Ultrasound is usually the first diagnostic tool to evaluate breast lumps. Ultrasound imaging is safe, non-invasive and does not use radiation.
Your doctor may schedule a breast ultrasound for:
- Evaluation of a breast lump
- Assessing unusual nipple discharge
- Painful or inflamed breasts
- Monitoring breast implants
- Monitoring existing breast lumps
- Complementing findings of other examinations like MRI or mammogram
There is no preparation required for this examination. It is best that you bring the images/reports of prior examinations you may have so that the doctor can assess any interval change between the examinations.
You will be asked to change to a loose fitting robe before lying down on a couch. The examination is easier with your arms resting on the pillow. The lights in the room are dimmed to make the computer screen and images clearer.
The examination is painless unless you have a painful breast condition. Ultrasound imaging of the breast uses sound waves to produce pictures of the internal structure of the breast. The examiner who is usually a sonographer (someone who is a trained in doing ultrasound) or a radiologist would put some gel on the breast and place a probe called the transducer on the breast. The probe is connected to the ultrasound machine through a long cable. High frequency sound waves travel from the probe to the body through the gel and collect information which is interpreted by the computer and images are then produced in real time on the monitor.
The examiner would be sweeping the probe over the entire breast and the armpit with her/his fingers busy over the console of the machine adjusting the quality of the images and saving images. The examination usually will complete in a few minutes to 30 minutes or more depending on the case.
The radiologist will send a signed report to the doctor who requested the examination who then will share and discuss the findings with you.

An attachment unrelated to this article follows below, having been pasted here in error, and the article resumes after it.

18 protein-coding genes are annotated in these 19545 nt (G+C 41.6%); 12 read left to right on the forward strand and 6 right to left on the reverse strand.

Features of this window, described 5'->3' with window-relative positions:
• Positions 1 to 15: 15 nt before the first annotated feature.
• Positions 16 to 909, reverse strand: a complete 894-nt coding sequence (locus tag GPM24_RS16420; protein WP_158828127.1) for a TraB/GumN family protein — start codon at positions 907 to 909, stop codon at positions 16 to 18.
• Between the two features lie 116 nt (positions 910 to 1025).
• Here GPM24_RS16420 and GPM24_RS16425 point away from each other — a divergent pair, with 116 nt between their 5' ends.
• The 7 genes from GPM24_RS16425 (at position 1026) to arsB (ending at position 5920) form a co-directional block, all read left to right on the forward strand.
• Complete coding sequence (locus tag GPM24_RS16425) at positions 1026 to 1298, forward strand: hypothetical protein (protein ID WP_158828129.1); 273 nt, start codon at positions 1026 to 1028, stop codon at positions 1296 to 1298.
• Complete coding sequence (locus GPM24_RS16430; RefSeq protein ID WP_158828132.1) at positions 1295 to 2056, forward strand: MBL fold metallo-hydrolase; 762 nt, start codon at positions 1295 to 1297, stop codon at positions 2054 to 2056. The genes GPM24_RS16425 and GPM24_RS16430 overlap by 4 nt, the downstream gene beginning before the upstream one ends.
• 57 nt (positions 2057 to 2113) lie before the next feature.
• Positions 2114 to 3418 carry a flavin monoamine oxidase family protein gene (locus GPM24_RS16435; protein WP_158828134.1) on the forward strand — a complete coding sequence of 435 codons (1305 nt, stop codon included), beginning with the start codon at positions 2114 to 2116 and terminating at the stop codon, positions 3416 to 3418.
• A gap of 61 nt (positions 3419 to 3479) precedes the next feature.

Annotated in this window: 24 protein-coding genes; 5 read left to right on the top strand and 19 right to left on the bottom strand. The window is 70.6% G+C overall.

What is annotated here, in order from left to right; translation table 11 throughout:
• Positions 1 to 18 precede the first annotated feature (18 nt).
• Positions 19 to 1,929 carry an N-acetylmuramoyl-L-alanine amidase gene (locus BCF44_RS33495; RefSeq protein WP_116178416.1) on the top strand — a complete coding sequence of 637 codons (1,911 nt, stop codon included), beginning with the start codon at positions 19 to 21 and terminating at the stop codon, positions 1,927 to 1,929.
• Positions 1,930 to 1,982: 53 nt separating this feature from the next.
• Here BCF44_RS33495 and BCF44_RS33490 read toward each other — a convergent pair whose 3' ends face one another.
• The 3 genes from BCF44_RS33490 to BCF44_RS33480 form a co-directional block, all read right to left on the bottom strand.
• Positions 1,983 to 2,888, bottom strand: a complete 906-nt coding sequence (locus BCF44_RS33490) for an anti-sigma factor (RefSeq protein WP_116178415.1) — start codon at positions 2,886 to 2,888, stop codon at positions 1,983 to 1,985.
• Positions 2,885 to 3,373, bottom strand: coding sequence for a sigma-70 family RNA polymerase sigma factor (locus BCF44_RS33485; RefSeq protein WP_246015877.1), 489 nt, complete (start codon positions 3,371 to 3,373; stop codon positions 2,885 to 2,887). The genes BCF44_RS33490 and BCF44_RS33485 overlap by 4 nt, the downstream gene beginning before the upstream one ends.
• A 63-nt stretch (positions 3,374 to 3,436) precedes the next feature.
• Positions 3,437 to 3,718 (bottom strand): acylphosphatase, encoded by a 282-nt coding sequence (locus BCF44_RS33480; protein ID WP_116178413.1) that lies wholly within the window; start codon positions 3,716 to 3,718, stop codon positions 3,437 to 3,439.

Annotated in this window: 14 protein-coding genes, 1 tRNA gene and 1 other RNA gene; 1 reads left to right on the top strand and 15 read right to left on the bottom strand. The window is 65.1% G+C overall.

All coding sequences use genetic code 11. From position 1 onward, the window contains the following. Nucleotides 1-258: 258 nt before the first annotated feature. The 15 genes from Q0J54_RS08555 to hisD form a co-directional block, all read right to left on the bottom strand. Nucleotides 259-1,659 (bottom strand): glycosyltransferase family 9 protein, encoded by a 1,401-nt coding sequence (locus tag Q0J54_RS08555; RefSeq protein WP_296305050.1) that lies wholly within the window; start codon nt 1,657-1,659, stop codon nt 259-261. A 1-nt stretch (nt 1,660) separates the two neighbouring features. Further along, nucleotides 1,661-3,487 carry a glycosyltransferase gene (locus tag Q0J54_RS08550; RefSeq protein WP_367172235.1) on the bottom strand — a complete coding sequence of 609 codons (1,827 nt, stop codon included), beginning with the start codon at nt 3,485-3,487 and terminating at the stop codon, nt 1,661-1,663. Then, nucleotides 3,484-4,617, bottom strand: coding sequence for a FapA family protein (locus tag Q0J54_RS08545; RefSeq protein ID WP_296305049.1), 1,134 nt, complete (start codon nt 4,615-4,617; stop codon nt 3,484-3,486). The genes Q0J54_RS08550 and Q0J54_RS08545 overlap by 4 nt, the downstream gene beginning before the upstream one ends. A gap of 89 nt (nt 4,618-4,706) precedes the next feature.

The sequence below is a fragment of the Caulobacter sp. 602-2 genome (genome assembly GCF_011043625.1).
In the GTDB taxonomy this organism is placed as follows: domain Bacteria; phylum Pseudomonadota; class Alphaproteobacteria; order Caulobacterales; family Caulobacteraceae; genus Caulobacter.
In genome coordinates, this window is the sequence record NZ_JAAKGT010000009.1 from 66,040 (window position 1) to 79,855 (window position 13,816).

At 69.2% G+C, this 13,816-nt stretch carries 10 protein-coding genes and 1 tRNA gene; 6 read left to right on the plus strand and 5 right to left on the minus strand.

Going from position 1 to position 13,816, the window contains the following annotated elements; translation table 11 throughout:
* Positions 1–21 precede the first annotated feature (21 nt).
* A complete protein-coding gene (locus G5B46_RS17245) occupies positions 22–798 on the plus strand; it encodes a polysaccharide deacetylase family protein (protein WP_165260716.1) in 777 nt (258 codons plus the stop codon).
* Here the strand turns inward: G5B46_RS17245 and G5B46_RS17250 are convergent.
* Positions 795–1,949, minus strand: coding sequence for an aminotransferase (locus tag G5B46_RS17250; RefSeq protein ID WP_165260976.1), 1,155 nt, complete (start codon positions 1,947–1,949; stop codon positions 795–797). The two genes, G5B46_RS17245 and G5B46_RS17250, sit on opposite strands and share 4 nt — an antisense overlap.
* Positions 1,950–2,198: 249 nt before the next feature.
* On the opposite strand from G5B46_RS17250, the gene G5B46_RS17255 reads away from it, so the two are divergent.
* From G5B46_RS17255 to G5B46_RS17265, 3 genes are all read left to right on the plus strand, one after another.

Follow up ultrasound examination may be needed to see if the abnormality is stable over time which indicates that the abnormality is most likely not aggressive. Further evaluation may be needed if there has been significant change in the appearance of the abnormality.
What are the benefits of ultrasound examination?
- Safe, non-invasive, painless, no radiation.
- Widely available, easy to use, less expensive
- Ultrasound imaging can help detect lesions in dense breast when interpretation with mammography is difficult.
- Ultrasound can help further characterise a lesion that cannot be interpreted adequately by mammography alone.
What are the limitations of ultrasound?
- Some early breast cancers only show up as microcalcifications on mammography which are not visible on ultrasound. mammography is still the procedure of choice as a screening tool
- Sometimes, suspicious abnormalities that require biopsy are not cancers.
Ultrasound Guided Breast Biopsy
- Ultrasound can be used to guide biopsy procedure. This is performed to obtain a very small amount of tissue sample from the abnormality in the breast for the pathologist to examine and determine the nature of the lesion. This usually begins with the doctor applying antiseptic on the skin. If a bigger tissue sample is needed, local anaesthesia may be administered before a needle is introduced into the lesion under the guidance of ultrasound images. The doctor will apply some pressure at the site of puncture to stop bleeding. No stitch is usually required. A dressing is applied which can be removed in 2 to 3 days.